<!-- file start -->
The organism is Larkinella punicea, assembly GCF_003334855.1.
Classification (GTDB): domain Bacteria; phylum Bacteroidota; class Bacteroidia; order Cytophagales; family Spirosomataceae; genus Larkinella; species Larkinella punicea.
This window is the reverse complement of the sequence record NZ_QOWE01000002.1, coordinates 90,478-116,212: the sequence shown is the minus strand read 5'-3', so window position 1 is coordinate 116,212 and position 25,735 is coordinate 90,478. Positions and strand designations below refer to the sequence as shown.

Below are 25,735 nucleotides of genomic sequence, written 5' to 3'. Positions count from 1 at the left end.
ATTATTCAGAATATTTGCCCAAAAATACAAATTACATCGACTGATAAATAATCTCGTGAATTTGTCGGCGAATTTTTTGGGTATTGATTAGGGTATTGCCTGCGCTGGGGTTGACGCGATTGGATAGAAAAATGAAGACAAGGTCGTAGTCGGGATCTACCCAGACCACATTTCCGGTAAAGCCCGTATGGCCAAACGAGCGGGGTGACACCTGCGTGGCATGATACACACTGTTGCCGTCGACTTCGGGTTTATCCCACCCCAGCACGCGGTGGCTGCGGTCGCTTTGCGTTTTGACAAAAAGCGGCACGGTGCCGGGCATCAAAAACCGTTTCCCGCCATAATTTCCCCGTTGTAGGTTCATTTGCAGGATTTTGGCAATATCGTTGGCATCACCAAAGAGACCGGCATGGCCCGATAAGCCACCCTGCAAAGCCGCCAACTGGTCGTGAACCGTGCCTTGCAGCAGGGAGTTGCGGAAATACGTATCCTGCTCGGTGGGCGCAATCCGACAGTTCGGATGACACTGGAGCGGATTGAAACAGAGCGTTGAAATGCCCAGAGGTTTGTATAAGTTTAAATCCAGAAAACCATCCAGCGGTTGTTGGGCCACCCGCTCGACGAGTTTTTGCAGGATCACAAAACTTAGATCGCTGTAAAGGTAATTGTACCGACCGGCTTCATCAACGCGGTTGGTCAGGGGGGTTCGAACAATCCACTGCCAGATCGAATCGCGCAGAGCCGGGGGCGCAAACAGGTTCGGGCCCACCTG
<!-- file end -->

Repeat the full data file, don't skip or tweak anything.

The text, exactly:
The organism is Larkinella punicea, assembly GCF_003334855.1.
Classification (GTDB): domain Bacteria; phylum Bacteroidota; class Bacteroidia; order Cytophagales; family Spirosomataceae; genus Larkinella; species Larkinella punicea.
This window is the reverse complement of the sequence record NZ_QOWE01000002.1, coordinates 90,478-116,212: the sequence shown is the minus strand read 5'-3', so window position 1 is coordinate 116,212 and position 25,735 is coordinate 90,478. Positions and strand designations below refer to the sequence as shown.

Below are 25,735 nucleotides of genomic sequence, written 5' to 3'. Positions count from 1 at the left end.
ATTATTCAGAATATTTGCCCAAAAATACAAATTACATCGACTGATAAATAATCTCGTGAATTTGTCGGCGAATTTTTTGGGTATTGATTAGGGTATTGCCTGCGCTGGGGTTGACGCGATTGGATAGAAAAATGAAGACAAGGTCGTAGTCGGGATCTACCCAGACCACATTTCCGGTAAAGCCCGTATGGCCAAACGAGCGGGGTGACACCTGCGTGGCATGATACACACTGTTGCCGTCGACTTCGGGTTTATCCCACCCCAGCACGCGGTGGCTGCGGTCGCTTTGCGTTTTGACAAAAAGCGGCACGGTGCCGGGCATCAAAAACCGTTTCCCGCCATAATTTCCCCGTTGTAGGTTCATTTGCAGGATTTTGGCAATATCGTTGGCATCACCAAAGAGACCGGCATGGCCCGATAAGCCACCCTGCAAAGCCGCCAACTGGTCGTGAACCGTGCCTTGCAGCAGGGAGTTGCGGAAATACGTATCCTGCTCGGTGGGCGCAATCCGACAGTTCGGATGACACTGGAGCGGATTGAAACAGAGCGTTGAAATGCCCAGAGGTTTGTATAAGTTTAAATCCAGAAAACCATCCAGCGGTTGTTGGGCCACCCGCTCGACGAGTTTTTGCAGGATCACAAAACTTAGATCGCTGTAAAGGTAATTGTACCGACCGGCTTCATCAACGCGGTTGGTCAGGGGGGTTCGAACAATCCACTGCCAGATCGAATCGCGCAGAGCCGGGGGCGCAAACAGGTTCGGGCCCACCTG